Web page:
What happens to your body when you drink beer every day

It all depends on the number of cans you open

(KSNF/CODES) — If your idea of ​​relaxing at the end of the day involves cracking open a beer, you’re not alone. According to An extraIn 2021, the US beer industry had about $109 billion in revenue, and on average, consumers drank about 68 liters (18 gallons) in a year.

Compared to other alcoholic beverages, beer is easy to find in stores due to its low alcohol by volume (ABV) – many beers are under 5% ABV, making them available in stores in states with strict alcohol laws. While those low ABV values ​​may make drinking beer seem like a better option than other alcoholic beverages, it’s important to note how drinking beer on a daily basis can affect your overall health – both now and in the long term.

Nutritional information for beer

According to USDAone 12-ounce (355 mL) can of regular beer contains:

  • Calories: 153
  • proteins: 2 years
  • Total Fat: 0 g
  • carbohydrates: 13 years
  • fibers: 0 g
  • sugars: 0 g
  • Alcohol: 14 years
  • 33niacin: 2 mg
  • riboflavin: <1 mg
  • choline: 36 mg
  • folic acid: 21 mcg
  • Magnesium: 21 mg
  • Phosphorus: 50 mg
  • Selenium: 2 mcg
  • Vitamin B12: <1 mcg

What happens when you drink it everyday

It can disturb your sleep

Although drinking beer — and other types of alcohol — is popularly known to make the consumer feel relaxed and experience a sense of euphoria, intoxication can affect the long-term health of your brain.

The National Institute on Alcohol Abuse and Alcoholism (NIAA) states that alcohol can affect your brain’s communication pathway and even your brain’s ability to process information.

Sleep can be easily disrupted, even if you consume a small amount of alcohol during the day. A 2018 study published in JMIR Mental health compared the sleep quality of participants who consumed different amounts of alcohol and found that even light drinkers (two or fewer drinks for men, one or less for women) experienced a 9.3% decrease in sleep quality. When consuming alcohol, the liver accelerates the metabolism of alcohol, which can result in restless sleep.

It slows down the weight loss process

When consumed, alcohol goes to “the front of the line because the liver has priority to get rid of that toxin first,” he said. Kimberly Gomer, MS, RD, LDN. Since alcohol comes first, if you’re trying to lose weight, it can slow down the entire fat-burning process.

“The liver’s job is to filter circulating blood and destroy toxic substances, including alcohol. The liver can handle a certain amount of alcohol, but as a person continues to drink, it can become stressed to the point of causing permanent damage,” Gomer said.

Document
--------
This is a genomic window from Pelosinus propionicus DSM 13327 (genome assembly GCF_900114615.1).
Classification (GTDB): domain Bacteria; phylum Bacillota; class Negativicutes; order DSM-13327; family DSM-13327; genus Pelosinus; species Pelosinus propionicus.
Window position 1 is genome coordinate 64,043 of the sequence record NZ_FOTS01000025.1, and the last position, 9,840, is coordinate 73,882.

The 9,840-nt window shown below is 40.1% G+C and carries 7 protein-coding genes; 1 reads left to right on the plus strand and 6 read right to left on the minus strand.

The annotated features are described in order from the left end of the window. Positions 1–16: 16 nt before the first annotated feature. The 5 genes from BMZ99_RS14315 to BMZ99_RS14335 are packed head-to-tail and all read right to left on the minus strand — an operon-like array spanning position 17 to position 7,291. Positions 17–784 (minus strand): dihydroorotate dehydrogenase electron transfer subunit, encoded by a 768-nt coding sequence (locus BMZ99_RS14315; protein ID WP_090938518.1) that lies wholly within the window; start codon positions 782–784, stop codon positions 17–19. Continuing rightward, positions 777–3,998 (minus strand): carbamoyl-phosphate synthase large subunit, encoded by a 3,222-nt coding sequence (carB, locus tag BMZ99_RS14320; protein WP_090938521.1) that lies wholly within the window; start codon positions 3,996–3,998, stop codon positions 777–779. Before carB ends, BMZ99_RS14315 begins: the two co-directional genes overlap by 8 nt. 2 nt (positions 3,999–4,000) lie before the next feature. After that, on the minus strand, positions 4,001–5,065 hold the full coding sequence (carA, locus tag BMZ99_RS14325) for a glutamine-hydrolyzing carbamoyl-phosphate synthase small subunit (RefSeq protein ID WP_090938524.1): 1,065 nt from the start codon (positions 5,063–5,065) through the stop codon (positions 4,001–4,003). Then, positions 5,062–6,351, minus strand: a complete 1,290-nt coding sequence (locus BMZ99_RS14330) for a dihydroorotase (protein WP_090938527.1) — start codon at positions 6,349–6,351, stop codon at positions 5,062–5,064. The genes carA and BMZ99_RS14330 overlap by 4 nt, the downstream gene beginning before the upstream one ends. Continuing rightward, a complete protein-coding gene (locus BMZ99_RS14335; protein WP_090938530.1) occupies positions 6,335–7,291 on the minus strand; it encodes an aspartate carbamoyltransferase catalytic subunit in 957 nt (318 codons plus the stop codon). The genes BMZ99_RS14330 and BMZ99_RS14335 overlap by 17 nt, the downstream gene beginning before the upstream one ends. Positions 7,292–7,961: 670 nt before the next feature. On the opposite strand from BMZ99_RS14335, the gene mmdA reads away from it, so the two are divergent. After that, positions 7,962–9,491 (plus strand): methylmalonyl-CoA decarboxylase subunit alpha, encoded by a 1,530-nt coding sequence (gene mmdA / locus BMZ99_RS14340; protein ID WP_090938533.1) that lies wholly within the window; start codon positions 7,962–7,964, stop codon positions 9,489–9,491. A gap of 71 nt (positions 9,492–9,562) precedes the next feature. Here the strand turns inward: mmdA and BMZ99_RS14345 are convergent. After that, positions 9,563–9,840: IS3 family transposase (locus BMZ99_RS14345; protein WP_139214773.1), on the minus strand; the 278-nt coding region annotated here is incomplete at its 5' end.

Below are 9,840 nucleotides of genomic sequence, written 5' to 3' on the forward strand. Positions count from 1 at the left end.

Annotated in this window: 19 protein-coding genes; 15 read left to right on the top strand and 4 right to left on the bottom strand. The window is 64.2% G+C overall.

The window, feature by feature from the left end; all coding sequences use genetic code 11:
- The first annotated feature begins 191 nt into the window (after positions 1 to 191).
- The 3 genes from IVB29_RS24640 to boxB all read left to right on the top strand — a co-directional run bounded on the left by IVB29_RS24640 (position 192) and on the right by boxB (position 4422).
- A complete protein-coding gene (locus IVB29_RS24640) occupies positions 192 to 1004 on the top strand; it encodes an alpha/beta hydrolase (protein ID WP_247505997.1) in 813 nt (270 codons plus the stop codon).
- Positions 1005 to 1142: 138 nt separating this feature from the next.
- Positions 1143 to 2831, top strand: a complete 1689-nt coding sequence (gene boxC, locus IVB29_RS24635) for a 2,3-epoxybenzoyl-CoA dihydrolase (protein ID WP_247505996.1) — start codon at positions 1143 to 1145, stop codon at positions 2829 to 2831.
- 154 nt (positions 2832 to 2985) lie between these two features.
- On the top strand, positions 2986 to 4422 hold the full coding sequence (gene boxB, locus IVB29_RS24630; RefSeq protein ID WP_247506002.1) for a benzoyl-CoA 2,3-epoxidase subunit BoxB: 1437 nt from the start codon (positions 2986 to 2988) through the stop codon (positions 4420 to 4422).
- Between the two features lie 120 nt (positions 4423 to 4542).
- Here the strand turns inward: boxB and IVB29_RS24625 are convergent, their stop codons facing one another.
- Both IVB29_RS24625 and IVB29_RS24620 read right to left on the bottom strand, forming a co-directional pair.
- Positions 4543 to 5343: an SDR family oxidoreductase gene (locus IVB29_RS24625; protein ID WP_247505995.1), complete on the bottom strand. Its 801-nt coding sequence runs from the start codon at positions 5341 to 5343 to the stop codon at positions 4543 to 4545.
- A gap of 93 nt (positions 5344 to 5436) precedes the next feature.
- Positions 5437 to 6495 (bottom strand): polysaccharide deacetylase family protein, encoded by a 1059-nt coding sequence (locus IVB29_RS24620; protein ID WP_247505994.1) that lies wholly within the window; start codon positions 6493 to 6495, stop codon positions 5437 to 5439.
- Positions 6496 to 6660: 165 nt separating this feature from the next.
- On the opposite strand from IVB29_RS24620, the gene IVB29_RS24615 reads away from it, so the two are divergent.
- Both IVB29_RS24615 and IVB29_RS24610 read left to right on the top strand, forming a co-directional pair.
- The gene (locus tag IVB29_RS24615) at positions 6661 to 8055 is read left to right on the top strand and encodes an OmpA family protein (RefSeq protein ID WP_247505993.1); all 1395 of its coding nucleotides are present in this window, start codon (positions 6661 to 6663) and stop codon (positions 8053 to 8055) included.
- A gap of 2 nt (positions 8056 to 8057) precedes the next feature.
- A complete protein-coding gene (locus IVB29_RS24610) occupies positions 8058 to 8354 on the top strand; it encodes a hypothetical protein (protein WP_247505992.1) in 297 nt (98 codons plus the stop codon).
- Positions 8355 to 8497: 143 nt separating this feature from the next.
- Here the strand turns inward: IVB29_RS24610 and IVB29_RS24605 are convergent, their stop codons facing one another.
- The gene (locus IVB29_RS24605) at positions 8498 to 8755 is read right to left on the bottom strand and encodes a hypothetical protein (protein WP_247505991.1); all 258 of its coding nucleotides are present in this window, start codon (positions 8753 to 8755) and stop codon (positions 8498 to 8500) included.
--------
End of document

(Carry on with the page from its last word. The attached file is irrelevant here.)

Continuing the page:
It can cause digestive problems

When consumed in large amounts, alcohol can cause inflammation of the intestines and cause problems in the gastrointestinal tract and liver, according to a 2017 publication. Alcohol Research. Alcohol can negatively alter the bacteria in your gut and permeate the lining of your gut (leaky gut syndrome), making the body even more susceptible to alcohol-related diseases – including alcoholic fatty liver disease.

It can dehydrate you

“The alcohol in beer can lead to dehydration. The kidneys are responsible for regulating fluids and electrolytes, and alcohol can disrupt hormones that affect kidney function, which can affect the kidneys and the body’s ability to regulate fluids and electrolytes. It also disrupts hormones that affect kidney function,” Gomer said.

However, a study published in 2017 Nutrients found that when moderate amounts of low-alcohol beverages, such as beer, are consumed, the diuretic effect of this beverage is not as strong as that of other alcoholic beverages such as wine and liquor. So if you drink beer moderately and be sure to drink water throughout the day, which can help you avoid dehydration—which is known to contribute to morning hangovers, according to NIAAA.

It can increase the risk of chronic diseases

Limiting the number of drinks is really important when it comes to taking care of your health in the long term – especially when it comes to reducing the risk of several chronic diseases.

Although a small study was published in 2018 Nutrients found some links between moderate drinking and improved heart health due to alcohol’s potential ability to lower HDL (“good”) cholesterol, a 2022 systematic review published in The American Journal of Medicine concluded that many observational studies may have overestimated the cardiovascular health benefits of alcohol consumption – mainly wine – without taking into account other factors such as lifestyle and genetics.

In addition, the Centers for Disease Control and Prevention (CDC) reports that excessive drinking can increase the risk of high blood pressure, stroke, heart failure, and even cardiomyopathy (a disorder that affects the heart muscle).

In addition to heart health risks, CDC also states that alcohol consumption is associated with an increased risk of certain types of cancer, such as cancer of the mouth and throat, voice box (larynx), esophagus, colon and rectum, liver, and breast cancer in women. The American Cancer Society says that alcohol consumption accounts for 6% of all cancers and 4% of cancer deaths in the United States.

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